The Download of the Week is Kryptonite for CAFA? by Adam Steinman. Here is the abstract:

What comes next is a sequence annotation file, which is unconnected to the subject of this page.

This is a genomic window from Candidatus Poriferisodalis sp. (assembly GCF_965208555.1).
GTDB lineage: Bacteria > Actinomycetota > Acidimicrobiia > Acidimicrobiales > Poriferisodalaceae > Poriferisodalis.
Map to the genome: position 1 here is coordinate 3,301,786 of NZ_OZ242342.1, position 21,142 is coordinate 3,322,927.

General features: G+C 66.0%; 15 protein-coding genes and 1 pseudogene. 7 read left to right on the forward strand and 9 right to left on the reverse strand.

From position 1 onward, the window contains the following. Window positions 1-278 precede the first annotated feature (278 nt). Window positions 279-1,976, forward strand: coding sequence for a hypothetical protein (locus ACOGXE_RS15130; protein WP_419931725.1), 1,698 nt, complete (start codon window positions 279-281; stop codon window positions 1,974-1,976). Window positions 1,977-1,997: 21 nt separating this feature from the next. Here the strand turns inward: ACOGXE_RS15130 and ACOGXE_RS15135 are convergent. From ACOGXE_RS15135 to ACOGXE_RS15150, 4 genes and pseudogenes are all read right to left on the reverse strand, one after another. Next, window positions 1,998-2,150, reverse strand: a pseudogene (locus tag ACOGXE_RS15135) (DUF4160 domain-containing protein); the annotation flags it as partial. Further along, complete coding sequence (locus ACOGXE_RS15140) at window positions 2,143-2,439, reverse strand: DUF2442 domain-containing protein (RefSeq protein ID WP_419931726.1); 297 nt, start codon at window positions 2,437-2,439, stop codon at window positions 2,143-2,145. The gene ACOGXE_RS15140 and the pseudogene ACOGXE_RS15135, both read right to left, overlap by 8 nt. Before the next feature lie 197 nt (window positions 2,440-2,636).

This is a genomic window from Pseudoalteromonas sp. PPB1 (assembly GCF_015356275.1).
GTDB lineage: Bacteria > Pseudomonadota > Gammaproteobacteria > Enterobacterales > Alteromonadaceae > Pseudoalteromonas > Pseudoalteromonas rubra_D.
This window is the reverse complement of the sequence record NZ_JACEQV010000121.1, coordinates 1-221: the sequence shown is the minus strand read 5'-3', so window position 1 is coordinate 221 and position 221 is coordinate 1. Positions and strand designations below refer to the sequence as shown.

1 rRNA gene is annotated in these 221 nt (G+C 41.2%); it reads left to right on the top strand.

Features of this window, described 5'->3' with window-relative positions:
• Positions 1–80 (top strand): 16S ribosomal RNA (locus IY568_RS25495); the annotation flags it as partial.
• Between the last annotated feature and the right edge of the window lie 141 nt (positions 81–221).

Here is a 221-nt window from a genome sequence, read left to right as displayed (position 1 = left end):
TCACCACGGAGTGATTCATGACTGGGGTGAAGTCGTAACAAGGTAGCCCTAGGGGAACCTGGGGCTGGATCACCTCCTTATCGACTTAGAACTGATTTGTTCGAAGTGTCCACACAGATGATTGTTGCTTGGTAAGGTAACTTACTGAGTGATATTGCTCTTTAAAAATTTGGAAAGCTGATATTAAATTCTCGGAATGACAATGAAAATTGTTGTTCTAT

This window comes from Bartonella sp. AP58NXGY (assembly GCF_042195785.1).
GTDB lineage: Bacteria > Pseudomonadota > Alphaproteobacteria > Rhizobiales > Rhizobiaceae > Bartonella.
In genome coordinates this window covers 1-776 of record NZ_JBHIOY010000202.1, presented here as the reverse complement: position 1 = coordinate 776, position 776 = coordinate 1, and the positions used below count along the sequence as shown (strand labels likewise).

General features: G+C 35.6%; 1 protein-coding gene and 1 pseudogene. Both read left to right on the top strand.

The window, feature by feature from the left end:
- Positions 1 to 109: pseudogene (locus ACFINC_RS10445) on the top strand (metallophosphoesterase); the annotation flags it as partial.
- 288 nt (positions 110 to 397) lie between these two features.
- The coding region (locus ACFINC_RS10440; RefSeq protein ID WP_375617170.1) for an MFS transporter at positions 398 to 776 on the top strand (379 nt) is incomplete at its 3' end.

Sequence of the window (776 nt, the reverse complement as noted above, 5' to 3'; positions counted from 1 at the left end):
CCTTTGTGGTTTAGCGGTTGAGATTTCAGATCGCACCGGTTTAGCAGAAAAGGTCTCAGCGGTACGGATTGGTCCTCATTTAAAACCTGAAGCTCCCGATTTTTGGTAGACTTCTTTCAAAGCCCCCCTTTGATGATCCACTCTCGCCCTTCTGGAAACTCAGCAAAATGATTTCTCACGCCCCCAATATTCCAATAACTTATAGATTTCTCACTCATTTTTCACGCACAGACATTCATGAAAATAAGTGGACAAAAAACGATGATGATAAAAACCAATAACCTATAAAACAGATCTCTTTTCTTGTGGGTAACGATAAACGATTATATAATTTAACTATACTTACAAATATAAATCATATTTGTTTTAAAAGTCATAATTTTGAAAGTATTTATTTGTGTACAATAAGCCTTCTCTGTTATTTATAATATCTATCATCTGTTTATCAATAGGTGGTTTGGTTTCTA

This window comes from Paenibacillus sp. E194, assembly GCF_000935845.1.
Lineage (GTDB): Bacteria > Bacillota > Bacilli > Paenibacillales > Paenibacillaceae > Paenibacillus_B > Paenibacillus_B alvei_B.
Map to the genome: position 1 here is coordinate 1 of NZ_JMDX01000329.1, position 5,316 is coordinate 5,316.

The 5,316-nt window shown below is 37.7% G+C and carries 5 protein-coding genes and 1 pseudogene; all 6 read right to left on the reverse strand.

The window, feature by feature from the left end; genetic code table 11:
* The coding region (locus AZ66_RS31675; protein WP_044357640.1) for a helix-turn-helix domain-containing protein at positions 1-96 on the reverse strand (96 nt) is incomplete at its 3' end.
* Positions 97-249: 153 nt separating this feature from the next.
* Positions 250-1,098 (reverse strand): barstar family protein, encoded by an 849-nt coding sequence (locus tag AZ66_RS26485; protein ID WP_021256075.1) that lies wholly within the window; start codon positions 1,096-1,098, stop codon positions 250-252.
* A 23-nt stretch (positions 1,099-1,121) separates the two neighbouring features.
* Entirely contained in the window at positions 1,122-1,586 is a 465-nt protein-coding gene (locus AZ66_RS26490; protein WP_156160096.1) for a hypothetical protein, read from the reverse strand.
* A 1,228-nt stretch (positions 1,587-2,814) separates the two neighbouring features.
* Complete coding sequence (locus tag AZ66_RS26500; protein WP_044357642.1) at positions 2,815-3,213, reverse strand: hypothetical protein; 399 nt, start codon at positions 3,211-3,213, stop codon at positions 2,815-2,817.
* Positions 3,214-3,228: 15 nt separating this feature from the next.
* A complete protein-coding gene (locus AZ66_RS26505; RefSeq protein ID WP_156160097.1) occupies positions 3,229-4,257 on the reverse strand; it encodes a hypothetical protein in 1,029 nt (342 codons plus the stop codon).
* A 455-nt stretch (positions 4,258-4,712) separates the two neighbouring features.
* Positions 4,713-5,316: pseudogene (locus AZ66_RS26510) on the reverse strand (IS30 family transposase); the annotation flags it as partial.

This essay — for the Review of Litigation’s symposium issue on the Class Action Fairness Act (CAFA) and accompanying panel at the 2013 annual meeting of the Association of American Law Schools — explores the tension between CAFA and the Erie doctrine. CAFA was designed to expand federal diversity jurisdiction over high-stakes state-law class actions and, thereby, allow federal judges to decide class certification pursuant to federal law. The Erie doctrine, by contrast, aims to discourage vertical forum shopping by requiring federal courts hearing state-law claims to follow state law. Put the two together, and the result could be that federal courts exercising CAFA jurisdiction must follow the very state class-certification standards that a party invoking CAFA jurisdiction hopes to avoid. The Supreme Court’s 2010 decision in Shady Grove v. Allstate appears to undermine this possibility, as it held that the federal court in that case must apply Federal Rule 23 rather than the state class certification rule. Shady Grove, however, is hardly the last word on the role of state class action law in federal court. This essay sets forth a number of theories by which federal courts would be required to follow state class action law, even after Shady Grove. It concludes by examining lower federal court decisions on this issue, highlighting numerous examples where courts have followed state law notwithstanding Shady Grove.